Central Bank Digital Currency: friend or foe of mobile money in sub-Saharan Africa?
Many claim that Central Bank Digital Currency (CBDC), formally known as Digital Fiat Currency, can have many benefits for financial inclusion and has the potential to impact mobile money. But can CBDC overcome the challenges that current mobile money providers and consumers face?
First things first; what is “Central Bank Digital Currency”. Simply put, CBDC is a digital representation of physical cash. As its digital alternative, CBDC is interchangeable with physical cash on a one-to-one basis as valid legal tender, and adopts all three of cash’s key features: a unit of account; a store of value; and a universally accepted means of exchange between transacting parties. The distinction between CBDC and private cryptocurrencies are summarised below.
Figure 1. Digital Fiat Currency compared to Private Cryptocurrencies
Source: Cenfri, 2018
So, what’s the relevance of CBDC to financial inclusion?
CBDC has the potential to digitise the entire payments value chain, from the first to the last mile in a more cost-effective and efficient way. Cenfri’s 2018 report “The benefits and potential risks of digital fiat currencies” finds that CBDC, unlike cryptocurrencies, can promote adoption through network effects because of the key features that is shares with cash. CBDC’s speed, efficiency and safety (being backed by the Central Bank) introduces much needed trust in digital payment mechanism, something that is lacking in private cryptocurrencies and mobile money. And trust is critical where money is involved. Trust means that CBDC could eventually be adopted along the entire value chain (like cash) and hence could promote financial inclusion at all levels of society.
But what about mobile money specifically?
Mobile money may be a leader in “banking the unbanked” but the phenomenon still faces obstacles that undermine its uptake and use, as shown in the figure below.
Source: Cenfri 2019, based on data from various literature sources
The application of retail CBDC to mobile money can foster greater interoperability, improve payment efficiency, facilitate cost-saving gains and reduce key payment risks typically associated with mobile money. CBDC can also enable trust in mobile financial services due to its safety and the way in which its speed eases liquidity constraints of mobile-money agents. CBDC also eliminates the need for unnecessary third-party intermediaries and so streamlines payment clearance at the same time as enabling true interoperability.
How about the downsides of CBDC?
If CBDC is not implemented appropriately it could exacerbate contextual inequalities along the lines of digital, financial and economic disparities between population segments and also intensify the complexity of mobile money. For example, if not everyone has a mobile phone then only those that do can access CBDC; and if only certain areas have network coverage then only those in those areas can access CBDC; and so on. CBDC could threaten the intermediation role of traditional deposit-taking. CBDC could also exacerbate poor uptake of mobile money (e.g. due to illiteracy) simply because of CBDC’s (perceived) complexity. If everywhere you can only pay in CBDC then it may make the gap between illiterate and literate users even wider. The more vulnerable segments of the population, as primary unstructured supplementary service data (USSD) customers, could also be at greatest risk of identity fraud.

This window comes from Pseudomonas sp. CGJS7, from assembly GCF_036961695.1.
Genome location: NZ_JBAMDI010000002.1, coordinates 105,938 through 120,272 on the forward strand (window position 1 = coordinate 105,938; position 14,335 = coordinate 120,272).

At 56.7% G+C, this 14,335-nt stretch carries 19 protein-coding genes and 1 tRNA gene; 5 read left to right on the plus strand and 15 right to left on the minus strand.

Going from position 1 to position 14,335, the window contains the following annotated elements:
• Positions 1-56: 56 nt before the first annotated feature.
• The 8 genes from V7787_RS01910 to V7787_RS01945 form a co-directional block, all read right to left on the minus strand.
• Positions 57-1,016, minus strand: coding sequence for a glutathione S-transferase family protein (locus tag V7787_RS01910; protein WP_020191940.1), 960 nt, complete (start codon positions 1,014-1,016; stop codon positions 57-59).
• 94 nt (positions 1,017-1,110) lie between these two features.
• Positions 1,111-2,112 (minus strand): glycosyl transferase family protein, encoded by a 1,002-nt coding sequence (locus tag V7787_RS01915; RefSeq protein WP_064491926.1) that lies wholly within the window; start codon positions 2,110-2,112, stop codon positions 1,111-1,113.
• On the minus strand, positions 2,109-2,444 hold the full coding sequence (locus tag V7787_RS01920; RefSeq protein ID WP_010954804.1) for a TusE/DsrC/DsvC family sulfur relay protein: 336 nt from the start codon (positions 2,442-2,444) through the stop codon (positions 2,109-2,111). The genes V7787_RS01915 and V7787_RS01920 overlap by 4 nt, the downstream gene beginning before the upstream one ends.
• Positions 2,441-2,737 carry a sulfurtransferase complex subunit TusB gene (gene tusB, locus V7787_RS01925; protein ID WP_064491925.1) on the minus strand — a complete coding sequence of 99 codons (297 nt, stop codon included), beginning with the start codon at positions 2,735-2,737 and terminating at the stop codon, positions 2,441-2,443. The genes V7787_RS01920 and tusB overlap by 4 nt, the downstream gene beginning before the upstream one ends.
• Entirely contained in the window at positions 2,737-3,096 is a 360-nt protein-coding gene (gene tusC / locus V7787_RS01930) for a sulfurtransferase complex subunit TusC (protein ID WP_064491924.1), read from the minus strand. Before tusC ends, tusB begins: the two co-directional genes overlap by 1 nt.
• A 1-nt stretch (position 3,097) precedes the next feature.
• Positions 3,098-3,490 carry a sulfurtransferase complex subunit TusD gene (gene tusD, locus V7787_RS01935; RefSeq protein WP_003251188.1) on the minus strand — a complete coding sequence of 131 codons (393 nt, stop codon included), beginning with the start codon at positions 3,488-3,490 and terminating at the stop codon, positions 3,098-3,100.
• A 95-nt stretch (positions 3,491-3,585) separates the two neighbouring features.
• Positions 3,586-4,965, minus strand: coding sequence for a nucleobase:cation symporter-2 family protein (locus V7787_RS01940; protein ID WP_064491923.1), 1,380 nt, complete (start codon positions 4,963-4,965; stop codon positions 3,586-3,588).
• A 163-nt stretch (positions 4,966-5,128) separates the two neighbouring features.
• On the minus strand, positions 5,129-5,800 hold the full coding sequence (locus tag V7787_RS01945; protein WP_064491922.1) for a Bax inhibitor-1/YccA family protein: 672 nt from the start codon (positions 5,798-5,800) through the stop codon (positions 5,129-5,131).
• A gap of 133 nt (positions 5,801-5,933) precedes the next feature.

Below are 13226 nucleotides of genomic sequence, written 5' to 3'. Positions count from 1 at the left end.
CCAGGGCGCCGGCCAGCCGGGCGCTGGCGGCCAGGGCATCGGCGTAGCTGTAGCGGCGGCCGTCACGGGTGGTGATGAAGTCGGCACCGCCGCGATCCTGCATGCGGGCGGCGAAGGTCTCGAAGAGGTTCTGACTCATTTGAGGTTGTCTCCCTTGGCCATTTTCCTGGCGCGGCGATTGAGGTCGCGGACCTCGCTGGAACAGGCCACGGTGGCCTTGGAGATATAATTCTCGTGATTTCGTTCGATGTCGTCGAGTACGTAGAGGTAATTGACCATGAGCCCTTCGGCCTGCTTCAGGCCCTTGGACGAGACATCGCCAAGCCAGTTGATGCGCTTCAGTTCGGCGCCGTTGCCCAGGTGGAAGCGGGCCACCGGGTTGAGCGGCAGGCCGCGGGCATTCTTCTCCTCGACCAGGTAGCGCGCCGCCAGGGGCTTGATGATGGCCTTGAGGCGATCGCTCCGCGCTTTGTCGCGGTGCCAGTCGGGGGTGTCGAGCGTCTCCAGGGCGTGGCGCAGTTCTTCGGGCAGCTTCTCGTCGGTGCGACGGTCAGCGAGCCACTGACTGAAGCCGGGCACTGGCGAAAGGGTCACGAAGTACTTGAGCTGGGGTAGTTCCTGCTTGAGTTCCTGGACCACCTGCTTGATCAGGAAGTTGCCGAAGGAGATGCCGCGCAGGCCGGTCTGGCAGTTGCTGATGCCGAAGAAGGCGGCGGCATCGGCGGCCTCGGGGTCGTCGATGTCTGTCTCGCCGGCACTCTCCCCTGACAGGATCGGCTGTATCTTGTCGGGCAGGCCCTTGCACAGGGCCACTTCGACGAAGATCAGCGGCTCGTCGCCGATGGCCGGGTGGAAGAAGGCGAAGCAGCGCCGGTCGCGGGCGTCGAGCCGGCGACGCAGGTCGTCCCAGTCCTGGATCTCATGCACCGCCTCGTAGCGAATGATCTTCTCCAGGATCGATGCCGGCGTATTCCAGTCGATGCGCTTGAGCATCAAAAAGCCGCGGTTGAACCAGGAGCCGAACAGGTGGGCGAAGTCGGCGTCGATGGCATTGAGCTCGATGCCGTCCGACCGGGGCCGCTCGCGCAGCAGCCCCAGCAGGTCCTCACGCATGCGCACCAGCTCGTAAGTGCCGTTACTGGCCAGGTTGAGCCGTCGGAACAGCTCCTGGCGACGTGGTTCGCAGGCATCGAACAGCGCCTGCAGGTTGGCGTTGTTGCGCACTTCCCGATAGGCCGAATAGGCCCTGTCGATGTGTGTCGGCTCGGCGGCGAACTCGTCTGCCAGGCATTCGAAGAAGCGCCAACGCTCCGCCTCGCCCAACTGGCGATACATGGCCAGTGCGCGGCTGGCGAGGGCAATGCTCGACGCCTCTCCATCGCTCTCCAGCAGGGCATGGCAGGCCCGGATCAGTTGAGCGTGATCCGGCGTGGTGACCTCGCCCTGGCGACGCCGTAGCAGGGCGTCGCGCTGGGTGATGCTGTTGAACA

So what can be done to avoid these risks?
CBDC can bring maximum benefits to mobile money and financial inclusion if it meets certain pre-conditions. The basic principles to avoid these risks lie with governments and the enabling financial environment they create in their respective countries. Governments need to ensure appropriate and effective legislation and anti-money laundering and combatting the financing of terrorism regulation, as well as the implementation of robust consumer protection laws and national cyber-security defences. We know that that some developing economies lack these key laws – or lack the ability to uphold the legislation, even if it does exist. Through our Risk, Remittances and Integrity Programme, FSD Africa is partnering with Cenfri to combat these challenges by helping countries implement appropriate regulation that enables low-cost, efficient, domestic and cross-border payments to enable inclusive financial systems to operate at scale, and positively impact broader economic development.
It’s clear mobile money presents a significant use case for CBDC in the drive towards financial inclusion, but not without risks. If governments, supported by development partners, address these concerns, the impact of CBDC on mobile money could not only be positive, but could also contribute to significantly greater financial inclusion and better economic integration altogether.
You can delve deeper into the role of CBDC in delivering financial services to the unbanked and CBDC’s applicability to mobile money by downloading Cenfri’s latest report “Central Bank Digital Currency and its use cases for financial inclusion; a case for mobile money”.